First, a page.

Israeli Prime Minister Ariel Sharon opened a round of hurried negotiations this week with the two main Israeli opposition parties, Labour and the ultra-Orthodox Shas, in the hope of finding a third leg to prop up his collapsing government. Labour officials said they believed the talks could be completed before the Knesset leaves for its summer recess in two weeks. If an agreement cannot be reached, elections will loom large. The negotiations to create a unity government gained an unexpected urgency last week following the dismissal from the cabinet and his party of Yosef Paritzky over revelations that he had plotted to frame a senior rival figure in his centrist secular Shinui Party before the last elections, in January 2003.
In principle there is protection of religious rights, such as the freedom of religious practice and worship. But in reality Israel has devised a partial theocracy in which large areas of the citizens’ private dealings with the state fall exclusively under the control of religious authorities. So there is no option of a civil marriage within Israel, nor are inter-faith marriages possible. The religious authorities — Jewish, Christian and Muslim — have sole authority over issuing birth, marriage and death certificates. The Interior Ministry refuses to classify citizens on their ID cards in any terms other than ones that reveal their ethnic and religious identities. Even the adoption law of 1981 provides that a child can only be adopted by people of the same religion. The outcome, if not the purpose, of all these measures has been to reinforce the ghettoisation of the weaker, non-Jewish religions.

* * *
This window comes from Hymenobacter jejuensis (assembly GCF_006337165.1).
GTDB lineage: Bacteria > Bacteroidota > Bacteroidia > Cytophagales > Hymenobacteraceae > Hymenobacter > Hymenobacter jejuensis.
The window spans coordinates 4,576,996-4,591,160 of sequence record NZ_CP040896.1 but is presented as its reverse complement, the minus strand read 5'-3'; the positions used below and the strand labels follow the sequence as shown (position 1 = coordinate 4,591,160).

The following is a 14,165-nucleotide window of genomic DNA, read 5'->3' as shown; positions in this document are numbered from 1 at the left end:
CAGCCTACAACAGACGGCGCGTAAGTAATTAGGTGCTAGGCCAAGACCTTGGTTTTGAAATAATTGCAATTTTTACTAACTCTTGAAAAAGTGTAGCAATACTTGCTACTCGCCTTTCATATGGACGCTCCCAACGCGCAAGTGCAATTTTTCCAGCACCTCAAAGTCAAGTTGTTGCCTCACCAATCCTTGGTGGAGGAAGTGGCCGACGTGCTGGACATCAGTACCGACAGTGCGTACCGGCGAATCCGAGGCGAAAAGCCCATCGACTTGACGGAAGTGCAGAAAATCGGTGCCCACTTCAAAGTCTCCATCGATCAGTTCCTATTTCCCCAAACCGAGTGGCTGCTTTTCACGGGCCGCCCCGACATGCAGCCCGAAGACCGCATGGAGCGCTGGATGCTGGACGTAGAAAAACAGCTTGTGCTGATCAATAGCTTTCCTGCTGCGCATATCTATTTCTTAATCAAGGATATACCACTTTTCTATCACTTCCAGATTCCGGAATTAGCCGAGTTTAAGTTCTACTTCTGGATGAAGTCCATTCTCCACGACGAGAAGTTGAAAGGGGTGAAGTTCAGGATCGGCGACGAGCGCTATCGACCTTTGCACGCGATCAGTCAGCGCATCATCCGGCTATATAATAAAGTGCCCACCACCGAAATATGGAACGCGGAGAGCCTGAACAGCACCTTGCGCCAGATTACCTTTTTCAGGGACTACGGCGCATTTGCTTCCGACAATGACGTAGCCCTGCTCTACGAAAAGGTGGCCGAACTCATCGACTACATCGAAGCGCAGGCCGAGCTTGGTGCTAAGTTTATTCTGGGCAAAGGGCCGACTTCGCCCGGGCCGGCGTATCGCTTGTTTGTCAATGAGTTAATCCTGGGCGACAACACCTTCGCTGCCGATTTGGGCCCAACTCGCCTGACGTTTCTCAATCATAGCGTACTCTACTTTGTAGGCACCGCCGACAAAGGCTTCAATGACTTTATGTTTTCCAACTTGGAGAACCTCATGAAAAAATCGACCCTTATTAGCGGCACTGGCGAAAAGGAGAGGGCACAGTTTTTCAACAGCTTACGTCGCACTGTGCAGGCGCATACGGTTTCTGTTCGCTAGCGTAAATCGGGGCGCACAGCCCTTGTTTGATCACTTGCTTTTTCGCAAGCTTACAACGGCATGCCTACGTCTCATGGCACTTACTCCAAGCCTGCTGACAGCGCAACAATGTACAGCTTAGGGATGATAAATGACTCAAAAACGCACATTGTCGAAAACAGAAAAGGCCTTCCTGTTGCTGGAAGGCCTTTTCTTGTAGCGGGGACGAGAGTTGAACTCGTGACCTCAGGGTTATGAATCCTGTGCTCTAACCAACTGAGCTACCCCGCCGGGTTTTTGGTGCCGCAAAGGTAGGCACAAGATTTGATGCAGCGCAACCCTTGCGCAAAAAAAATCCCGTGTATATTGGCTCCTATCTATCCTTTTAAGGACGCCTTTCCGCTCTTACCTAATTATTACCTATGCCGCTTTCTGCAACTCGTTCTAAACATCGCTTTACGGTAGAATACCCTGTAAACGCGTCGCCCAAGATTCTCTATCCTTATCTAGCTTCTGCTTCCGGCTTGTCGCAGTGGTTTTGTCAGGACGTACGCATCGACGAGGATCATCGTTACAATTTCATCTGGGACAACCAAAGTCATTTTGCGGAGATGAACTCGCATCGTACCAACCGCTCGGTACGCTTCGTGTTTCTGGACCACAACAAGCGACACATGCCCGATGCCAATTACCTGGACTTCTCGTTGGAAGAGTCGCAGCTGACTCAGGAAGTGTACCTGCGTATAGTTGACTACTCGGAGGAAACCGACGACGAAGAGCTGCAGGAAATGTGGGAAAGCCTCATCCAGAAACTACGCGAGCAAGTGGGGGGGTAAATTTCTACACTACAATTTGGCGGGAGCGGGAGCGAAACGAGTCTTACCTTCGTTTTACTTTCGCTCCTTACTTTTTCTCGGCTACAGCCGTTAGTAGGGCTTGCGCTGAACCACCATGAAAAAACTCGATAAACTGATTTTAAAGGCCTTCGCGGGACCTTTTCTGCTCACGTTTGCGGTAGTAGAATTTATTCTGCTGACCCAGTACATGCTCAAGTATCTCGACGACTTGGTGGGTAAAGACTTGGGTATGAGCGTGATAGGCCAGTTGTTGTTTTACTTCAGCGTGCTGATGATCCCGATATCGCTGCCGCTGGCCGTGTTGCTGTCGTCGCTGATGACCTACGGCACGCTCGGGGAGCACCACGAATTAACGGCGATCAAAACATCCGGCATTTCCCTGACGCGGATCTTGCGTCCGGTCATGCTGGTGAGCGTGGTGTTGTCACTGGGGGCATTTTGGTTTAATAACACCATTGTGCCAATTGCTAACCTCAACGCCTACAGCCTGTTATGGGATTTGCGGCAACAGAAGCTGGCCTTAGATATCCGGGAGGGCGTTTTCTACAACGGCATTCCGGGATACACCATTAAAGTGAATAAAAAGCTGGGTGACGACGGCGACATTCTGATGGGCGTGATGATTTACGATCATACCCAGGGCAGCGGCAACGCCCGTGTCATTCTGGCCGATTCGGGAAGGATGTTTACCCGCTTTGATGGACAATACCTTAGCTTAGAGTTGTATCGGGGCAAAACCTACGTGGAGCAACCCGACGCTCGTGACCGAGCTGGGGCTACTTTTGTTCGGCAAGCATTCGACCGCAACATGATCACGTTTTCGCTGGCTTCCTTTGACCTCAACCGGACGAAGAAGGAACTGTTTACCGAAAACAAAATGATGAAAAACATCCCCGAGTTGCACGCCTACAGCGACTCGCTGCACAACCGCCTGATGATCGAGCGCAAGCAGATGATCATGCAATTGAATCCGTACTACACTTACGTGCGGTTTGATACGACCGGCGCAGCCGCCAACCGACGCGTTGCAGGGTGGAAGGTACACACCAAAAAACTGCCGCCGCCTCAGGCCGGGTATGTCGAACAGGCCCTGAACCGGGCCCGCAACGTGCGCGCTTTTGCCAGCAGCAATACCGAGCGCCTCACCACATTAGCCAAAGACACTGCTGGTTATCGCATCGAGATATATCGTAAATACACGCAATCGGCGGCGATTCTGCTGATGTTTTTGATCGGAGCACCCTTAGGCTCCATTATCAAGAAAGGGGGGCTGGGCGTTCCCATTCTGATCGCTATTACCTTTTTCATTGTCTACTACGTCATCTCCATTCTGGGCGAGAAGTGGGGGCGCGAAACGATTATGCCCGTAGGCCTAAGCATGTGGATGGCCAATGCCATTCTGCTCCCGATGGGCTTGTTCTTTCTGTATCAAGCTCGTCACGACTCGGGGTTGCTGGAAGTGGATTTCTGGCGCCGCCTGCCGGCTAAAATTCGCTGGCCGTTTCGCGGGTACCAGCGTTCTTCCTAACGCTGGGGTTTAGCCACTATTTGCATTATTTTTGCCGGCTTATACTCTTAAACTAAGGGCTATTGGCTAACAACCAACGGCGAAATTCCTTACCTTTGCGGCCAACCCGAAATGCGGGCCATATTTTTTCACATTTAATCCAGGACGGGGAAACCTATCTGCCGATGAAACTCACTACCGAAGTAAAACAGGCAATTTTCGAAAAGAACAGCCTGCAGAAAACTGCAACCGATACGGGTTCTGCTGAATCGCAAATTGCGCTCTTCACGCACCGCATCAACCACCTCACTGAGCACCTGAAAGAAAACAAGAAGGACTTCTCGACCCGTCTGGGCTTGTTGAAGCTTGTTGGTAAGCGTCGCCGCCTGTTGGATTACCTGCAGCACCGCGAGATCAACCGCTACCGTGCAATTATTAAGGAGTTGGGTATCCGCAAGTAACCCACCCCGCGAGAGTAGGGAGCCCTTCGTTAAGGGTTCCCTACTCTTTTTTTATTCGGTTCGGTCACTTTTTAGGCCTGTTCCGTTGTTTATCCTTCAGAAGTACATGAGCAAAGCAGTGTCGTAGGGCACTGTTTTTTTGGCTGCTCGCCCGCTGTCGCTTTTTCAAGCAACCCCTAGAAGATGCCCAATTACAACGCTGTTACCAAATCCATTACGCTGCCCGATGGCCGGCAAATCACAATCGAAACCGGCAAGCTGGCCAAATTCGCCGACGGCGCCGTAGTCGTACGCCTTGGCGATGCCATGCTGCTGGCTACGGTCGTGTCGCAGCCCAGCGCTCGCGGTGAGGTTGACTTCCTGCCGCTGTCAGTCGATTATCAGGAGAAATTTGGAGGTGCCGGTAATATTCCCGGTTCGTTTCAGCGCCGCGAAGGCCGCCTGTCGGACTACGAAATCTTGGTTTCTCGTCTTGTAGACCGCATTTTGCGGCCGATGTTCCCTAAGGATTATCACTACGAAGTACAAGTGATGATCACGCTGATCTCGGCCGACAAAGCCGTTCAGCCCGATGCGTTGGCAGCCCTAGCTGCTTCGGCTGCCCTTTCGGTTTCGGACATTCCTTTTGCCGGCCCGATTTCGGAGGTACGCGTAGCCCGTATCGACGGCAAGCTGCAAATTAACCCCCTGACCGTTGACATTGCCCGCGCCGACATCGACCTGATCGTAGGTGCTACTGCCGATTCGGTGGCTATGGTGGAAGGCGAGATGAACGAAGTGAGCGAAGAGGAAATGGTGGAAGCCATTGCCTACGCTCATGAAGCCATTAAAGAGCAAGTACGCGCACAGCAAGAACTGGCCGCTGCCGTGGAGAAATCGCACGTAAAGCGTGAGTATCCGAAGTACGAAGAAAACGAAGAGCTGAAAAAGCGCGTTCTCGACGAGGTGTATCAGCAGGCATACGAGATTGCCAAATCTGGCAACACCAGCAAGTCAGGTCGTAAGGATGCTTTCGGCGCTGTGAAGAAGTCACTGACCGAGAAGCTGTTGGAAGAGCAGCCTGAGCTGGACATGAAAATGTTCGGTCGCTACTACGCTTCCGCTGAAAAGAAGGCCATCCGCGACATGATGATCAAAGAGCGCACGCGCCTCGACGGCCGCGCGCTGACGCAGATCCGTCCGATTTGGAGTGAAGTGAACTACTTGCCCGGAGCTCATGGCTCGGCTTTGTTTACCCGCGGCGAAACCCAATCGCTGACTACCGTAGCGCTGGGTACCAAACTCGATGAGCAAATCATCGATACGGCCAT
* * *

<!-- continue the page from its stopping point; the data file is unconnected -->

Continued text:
The first visit in several years of the head of the United Nations’ nuclear watchdog agency, the International Atomic Energy Agency (IAEA), should have sent a collective shiver down the spine of the Israeli defence establishment. Instead, it passed by with little publicity or tension. Mohamed El-Baradei’s two-day visit included a meeting with Prime Minister Ariel Sharon and concluded without any real pressure being exerted on Israel over its policy of “nuclear ambiguity”. According to Israeli officials, El-Baradei did not test whether he would be barred from the Dimona nuclear reactor in the Negev. He did not even ask for access to the site, which is believed to be used in the manufacture of nuclear armaments.
An Israeli Knesset committee is currently formulating a constitution for Israel — the first such attempt in its 56 years. The task was abandoned early in the state’s history, after the country’s founding fathers feared that giving a precise definition to the state’s character would tear apart the fragile consensus between secular and religious Jews and that a Bill of Rights would enshrine in law rights it wanted to deny the Palestinians. Instead, the founding document of the state, the Declaration of Independence, made a promise: that Israel would “uphold the full social and political equality of all its citizens, without distinction of religion, race or sex”.